Different policy instruments are associated with each of the four quadrants of the policy intervention taxonomy. For instance, public inputs providing protection of property rights, particularly relevant for research and development (R&D) and innovation activities, affect all sectors of the economy and thus are considered a horizontal instrument. But specific laws affect particular sectors of the economy; phytosanitary controls, for example, are relevant for agriculture, but not for mining. These input policies are tailor-made for a specific sector and constitute a policy tool to tackle sector heterogeneities. The bottom-left quadrant of Table 6.1 shows policies that directly intervene in the markets with the aim of modifying the incentives of agents to influence their behavior. They can be horizontal or vertical. Under the former, for example, R&D tax credits change the cost that firms face when engaging in R&D, naturally modifying their assessment of expected returns on R&D projects. Other interventions may be aimed at specific sectors, such as tourism.

Vertical intervention policy tools have to be used carefully to avoid generating government failures. And under some circumstances, it is preferable to leave a market failure unattended than to intervene, because the costs may exceed the benefits.

Given the risks associated with policies of vertical scope, countries have preferred horizontal approaches to policymaking, focusing on enabling an institutional setting (rules of the game) that benefits all sectors of the economy. Once this is done, however, the specificities of each sector need to be dealt with, and then a vertical approach is required.

When doing so, policymakers need to avoid at least three types of state failure:

  • Time inconsistency—This relates to policymakers’ tendency to favor policies more visible to the citizenry in the short term, like building a bridge, because it may increase reelection possibilities. Because science, technology, and innovation policies, required to promote diversification of the production structure, are quite invisible compared with, say, a bridge, and yield benefits in the medium or long term, they are less likely to be implemented by policymakers focused on their political parties’ reelection. This may be especially relevant within the short-term nature of the government settings. To avoid this, science, technology, and innovation and other production promotion policies should be implemented by state organizations with specific mandates to ensure time consistency.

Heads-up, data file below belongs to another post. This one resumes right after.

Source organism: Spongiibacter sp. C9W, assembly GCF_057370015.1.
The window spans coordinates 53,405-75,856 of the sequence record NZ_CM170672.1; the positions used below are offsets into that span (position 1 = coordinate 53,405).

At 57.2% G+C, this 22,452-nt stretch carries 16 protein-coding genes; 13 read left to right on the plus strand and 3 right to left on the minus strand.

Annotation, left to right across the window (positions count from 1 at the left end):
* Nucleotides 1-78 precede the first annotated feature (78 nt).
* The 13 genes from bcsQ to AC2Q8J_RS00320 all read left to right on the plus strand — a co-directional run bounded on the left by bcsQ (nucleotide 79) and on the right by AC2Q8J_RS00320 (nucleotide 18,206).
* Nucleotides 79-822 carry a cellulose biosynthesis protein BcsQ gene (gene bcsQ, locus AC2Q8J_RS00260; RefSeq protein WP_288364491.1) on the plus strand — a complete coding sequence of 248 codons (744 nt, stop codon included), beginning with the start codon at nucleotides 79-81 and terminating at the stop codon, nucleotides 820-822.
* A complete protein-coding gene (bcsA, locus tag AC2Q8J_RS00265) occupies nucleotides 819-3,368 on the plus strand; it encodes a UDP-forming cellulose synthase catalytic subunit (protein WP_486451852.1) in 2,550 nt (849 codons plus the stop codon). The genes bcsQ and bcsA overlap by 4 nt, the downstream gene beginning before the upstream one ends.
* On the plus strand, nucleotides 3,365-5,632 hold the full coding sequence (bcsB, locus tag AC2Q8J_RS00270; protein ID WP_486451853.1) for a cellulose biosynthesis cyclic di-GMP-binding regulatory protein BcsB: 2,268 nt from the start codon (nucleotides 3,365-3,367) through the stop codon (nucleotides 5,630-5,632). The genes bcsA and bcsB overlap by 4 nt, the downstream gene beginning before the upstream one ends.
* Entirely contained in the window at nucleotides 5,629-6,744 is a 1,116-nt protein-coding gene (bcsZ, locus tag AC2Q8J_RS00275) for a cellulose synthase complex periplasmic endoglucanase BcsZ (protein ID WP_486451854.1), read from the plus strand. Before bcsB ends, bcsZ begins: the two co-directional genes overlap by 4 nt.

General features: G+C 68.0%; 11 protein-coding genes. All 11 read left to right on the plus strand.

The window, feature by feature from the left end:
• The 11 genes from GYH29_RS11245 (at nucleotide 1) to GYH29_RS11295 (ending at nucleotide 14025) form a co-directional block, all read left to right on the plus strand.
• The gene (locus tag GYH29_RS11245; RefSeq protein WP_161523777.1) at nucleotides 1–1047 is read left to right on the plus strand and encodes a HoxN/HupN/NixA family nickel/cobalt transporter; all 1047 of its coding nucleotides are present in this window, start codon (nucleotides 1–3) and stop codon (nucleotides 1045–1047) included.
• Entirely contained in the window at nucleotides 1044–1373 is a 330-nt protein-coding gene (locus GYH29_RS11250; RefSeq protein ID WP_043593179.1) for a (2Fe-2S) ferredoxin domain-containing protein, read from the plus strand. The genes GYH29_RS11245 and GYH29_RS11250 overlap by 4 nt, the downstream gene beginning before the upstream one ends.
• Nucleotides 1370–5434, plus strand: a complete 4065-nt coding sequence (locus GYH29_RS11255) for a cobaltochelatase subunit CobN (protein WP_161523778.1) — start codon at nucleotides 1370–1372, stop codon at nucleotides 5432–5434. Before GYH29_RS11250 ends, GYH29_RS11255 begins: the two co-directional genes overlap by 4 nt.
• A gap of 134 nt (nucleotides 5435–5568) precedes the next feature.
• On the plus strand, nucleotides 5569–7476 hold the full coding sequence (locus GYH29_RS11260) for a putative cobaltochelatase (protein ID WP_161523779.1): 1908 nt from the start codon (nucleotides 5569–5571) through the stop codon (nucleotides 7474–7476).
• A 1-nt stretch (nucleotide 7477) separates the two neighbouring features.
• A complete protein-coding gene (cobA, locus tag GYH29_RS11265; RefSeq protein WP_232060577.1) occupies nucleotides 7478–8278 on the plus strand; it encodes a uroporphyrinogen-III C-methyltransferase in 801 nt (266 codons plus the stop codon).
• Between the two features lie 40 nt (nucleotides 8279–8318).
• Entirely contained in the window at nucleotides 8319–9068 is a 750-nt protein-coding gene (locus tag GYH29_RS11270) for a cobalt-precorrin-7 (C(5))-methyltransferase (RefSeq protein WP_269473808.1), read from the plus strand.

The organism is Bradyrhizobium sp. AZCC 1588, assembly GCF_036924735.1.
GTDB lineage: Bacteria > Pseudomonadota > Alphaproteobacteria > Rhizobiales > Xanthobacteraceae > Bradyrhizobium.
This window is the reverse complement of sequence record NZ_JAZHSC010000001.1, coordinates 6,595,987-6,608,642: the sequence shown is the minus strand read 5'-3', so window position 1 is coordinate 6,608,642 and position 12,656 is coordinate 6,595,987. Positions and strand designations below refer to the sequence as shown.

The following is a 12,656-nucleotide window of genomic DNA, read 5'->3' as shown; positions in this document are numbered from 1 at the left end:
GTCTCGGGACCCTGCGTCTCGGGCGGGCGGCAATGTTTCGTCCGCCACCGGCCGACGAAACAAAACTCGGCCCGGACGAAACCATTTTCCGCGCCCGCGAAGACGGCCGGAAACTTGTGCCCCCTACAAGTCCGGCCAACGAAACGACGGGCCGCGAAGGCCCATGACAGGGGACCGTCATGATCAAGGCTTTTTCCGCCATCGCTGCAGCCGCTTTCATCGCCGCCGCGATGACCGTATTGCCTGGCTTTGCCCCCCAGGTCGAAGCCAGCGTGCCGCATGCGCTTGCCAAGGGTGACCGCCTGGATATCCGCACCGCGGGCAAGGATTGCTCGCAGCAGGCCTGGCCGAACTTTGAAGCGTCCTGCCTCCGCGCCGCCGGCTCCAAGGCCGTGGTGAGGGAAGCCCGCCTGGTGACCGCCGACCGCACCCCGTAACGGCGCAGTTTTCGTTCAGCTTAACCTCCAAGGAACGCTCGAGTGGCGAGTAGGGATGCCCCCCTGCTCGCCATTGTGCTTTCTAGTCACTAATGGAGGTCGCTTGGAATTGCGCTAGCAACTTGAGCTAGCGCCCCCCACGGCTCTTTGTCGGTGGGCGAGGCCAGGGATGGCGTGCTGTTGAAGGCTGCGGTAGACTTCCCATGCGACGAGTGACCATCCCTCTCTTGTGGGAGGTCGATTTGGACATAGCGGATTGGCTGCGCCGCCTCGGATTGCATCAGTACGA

• Agency problems. This occurs when the interest of the principal, say a president or prime minister, differs from the interest of a minister, such as the minister of industry. The problem is that the objectives of the principal and the agent may differ, introducing distortions between overall planning and implementation. Usually the agent that is closer to the implementation scene has more practical information about the beneficiary of a given policy or public instrument. Another derivative of the agency problem has to do with the absence of a clear responsibility for the policy implementation, which occurs given the interdisciplinary nature of the policy and tasks related to different ministries. Not having a clear definition of roles in science, technology, and innovation and production diversification policy intensifies the potential for dynamic inconsistency problems.